Think This Isn’t a Police State? Think Again

Despite all of our nation’s high-minded ideals about free speech, our government considers dissent an unnecessary and dangerous evil. Recent developments amply demonstrate that when it comes to our government’s distaste for freedom of expression, history most definitely repeats.

Consider, for instance, that on June 30, 2005, President Bush established the National Security Service, a domestic spy agency within the FBI. How might the NSS operate? Well, history provides some guidance. In 1919, the Justice Department created the General Intelligence Division (headed by J. Edgar Hoover) for the sole purpose of spying on domestic political groups, namely communists. In the ’30s and ’40s, Roosevelt issued numerous secret orders authorizing the FBI to spy on “subversive activities” within the U.S., “particularly Fascism and Communism,” regardless of any criminal activity.

Following World War II, the FBI continued to spy on liberal and leftist organizations, such as the NAACP, without suspicion of criminal activity. Of course, during the McCarthy Era and the Cold War, the FBI was virtually unrestrained in its unconstitutional investigations of alleged communist subversives. In the ’60s and ’70s, through its COINTELPRO program, the FBI not only spied on groups engaged in unpopular political activities, according to the Church Committee, the FBI also “conducted a sophisticated vigilante operation” with the express goal of “preventing the exercise of First Amendment rights of speech and association.” In the ’80s, the FBI spied on members of the Committee in Solidarity with the People of El Salvador (CISPES), a peaceful group openly critical of the Reagan administration’s policy in El Salvador (like backing death squads).

If the FBI’s record of abusing civil liberties throughout the 20th Century is of insufficient concern, its more recent activities ought to send a chill down your spine. As the result of a lawsuit brought by the ACLU, it turns out that since 9/11, the FBI, in conjunction with the Joint Terrorism Task Force (a creation of the Department of Homeland Security that encourages local law enforcement agencies to report as possible terrorist, among others, those engaged in lawful protest and dissent), has been spying on the ACLU and other lawful, non-violent groups such as Greenpeace and United for Peace and Justice (UFPJ). Among the information referred to the FBI’s counter-terrorism personnel was UFPJ’s efforts to organize a public demonstration prior to the 2004 Republican National Convention.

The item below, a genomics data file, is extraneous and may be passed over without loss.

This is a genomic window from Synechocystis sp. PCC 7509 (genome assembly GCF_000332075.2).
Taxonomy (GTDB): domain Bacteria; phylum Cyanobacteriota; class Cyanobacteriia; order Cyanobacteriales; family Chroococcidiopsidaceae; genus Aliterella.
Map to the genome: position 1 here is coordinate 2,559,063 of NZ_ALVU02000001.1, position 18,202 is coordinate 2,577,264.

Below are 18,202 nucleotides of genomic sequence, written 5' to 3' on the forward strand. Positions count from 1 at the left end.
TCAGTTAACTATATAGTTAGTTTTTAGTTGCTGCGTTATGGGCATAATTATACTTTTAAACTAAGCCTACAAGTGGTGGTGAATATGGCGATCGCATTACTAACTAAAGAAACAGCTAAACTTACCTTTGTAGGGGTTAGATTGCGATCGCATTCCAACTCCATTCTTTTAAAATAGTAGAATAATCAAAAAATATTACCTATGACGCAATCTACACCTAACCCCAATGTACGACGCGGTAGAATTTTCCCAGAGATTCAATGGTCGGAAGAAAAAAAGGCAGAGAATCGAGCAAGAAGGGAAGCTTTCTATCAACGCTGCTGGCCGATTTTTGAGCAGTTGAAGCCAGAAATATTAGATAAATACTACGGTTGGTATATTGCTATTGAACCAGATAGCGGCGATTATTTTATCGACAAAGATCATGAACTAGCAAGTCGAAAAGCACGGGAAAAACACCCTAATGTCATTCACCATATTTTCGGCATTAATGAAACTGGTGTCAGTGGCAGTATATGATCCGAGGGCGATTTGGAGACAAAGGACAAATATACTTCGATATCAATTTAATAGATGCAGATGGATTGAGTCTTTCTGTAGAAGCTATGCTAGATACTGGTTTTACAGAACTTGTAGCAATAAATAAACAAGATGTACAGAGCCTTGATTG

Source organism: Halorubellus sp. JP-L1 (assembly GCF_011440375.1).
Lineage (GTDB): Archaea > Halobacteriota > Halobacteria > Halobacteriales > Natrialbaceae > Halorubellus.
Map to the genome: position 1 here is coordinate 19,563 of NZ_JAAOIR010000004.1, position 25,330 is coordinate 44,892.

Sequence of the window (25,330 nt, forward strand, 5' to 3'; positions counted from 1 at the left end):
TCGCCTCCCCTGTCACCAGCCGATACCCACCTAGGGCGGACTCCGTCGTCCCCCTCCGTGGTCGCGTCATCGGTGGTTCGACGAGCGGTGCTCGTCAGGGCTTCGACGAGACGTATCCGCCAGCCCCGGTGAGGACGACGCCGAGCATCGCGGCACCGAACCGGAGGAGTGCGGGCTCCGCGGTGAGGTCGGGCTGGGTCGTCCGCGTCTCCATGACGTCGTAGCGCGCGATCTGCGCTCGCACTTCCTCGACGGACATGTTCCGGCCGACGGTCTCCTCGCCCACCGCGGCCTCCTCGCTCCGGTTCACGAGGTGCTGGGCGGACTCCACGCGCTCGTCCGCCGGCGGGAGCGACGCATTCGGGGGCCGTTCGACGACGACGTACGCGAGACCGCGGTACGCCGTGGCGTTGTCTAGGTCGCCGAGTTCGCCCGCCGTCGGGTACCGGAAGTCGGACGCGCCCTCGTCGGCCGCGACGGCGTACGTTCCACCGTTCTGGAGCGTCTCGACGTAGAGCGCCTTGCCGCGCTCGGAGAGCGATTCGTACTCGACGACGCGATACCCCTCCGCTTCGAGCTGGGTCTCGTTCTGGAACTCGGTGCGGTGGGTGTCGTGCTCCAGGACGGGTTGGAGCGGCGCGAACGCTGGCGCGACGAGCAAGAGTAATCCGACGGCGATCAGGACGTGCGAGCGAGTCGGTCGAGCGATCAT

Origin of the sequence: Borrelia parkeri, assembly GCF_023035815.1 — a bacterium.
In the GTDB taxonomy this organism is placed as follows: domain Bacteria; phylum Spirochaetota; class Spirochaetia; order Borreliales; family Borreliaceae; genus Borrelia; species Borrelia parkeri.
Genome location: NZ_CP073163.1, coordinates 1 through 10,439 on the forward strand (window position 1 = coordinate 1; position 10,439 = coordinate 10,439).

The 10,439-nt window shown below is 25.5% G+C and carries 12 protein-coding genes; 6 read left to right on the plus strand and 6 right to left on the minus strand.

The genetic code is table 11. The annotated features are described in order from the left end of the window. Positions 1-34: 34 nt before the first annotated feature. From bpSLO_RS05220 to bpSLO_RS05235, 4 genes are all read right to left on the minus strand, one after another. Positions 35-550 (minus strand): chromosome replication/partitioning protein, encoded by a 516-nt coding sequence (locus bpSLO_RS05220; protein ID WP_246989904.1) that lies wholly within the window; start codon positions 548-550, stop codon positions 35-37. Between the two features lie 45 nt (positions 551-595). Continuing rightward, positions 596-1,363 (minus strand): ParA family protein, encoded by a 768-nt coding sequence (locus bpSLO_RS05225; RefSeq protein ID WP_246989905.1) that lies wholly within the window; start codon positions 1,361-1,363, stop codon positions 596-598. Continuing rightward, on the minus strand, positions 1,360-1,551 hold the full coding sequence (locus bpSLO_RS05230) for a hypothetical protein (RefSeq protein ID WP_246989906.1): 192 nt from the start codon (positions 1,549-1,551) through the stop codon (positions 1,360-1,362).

(It should be telling that the American Civil Liberties Union, perhaps the staunchest defender of the First Amendment, is suspected of terrorist activities by the Bush administration.)

UFPJ’s exercise of its First Amendment rights is not the only post-9/11 instance of political dissent giving rise to government suspicions of terrorism. In February of 2004, the Justice Department subpoenaed records from Iowa’s Drake University regarding peaceful on-campus meetings of antiwar activists. In 2003, it was discovered that the FBI was collecting voluminous information regarding the antiwar movement in search of “extremists.” In fact, the FBI continues to surveil and interrogate political dissenters nationwide. Additionally, the FBI encourages local law enforcement agencies to spy on antiwar groups and report them to counter-terrorism units.

It’s not just the FBI that is engaged in spying on those whose opinions conflict with those of the government. In California, the National Guard has established secret units for the sole purpose of spying on peace advocates. California State Senator Joseph Dunn held hearings earlier this month regarding the National Guard’s domestic espionage activities, particularly those of the secret Information Synchronization, Knowledge, Management and Intelligence Fusion unit. Dunn’s investigation has revealed that the ISKMIF unit spied on a Mother’s Day antiwar rally outside the state Capitol. In 2003, the Guard-staffed California Anti-Terrorism Information Center was caught monitoring several antiwar groups over the course of several months.

As should be clear by now, our government in general, and the Bush administration in particular, considers the freedoms guaranteed by the First Amendment to be dangerous and presumptively subversive. For President Bush, his hatred and fear of free expression ranges from the laughable (staged town hall meetings), to the disconcerting (“free speech zones”), to the downright frightening (the National Security Service). Regardless, however juvenile and absurd its attacks on free speech might be, the Bush administration, like so many other administrations before it, would like nothing more than to amend the First Amendment to read, “If you don’t have something nice to say, don’t say anything at all.” Barring that, the Bush administration is content to spy on, keep files on, and intimidate those who dare think and speak for themselves.

Whether branded as anarchists, communists, fascists, pacifists, liberals, or terrorists, the government has always concocted national security reasons to spy on and intimidate those with dissenting views. In fact, I may have already been referred to some counter-terrorism unit for my writing. I may be labeled a potential terrorist for all I know. That troubles me. It should trouble you, too. After all, you’re reading this bit of lawful dissent.

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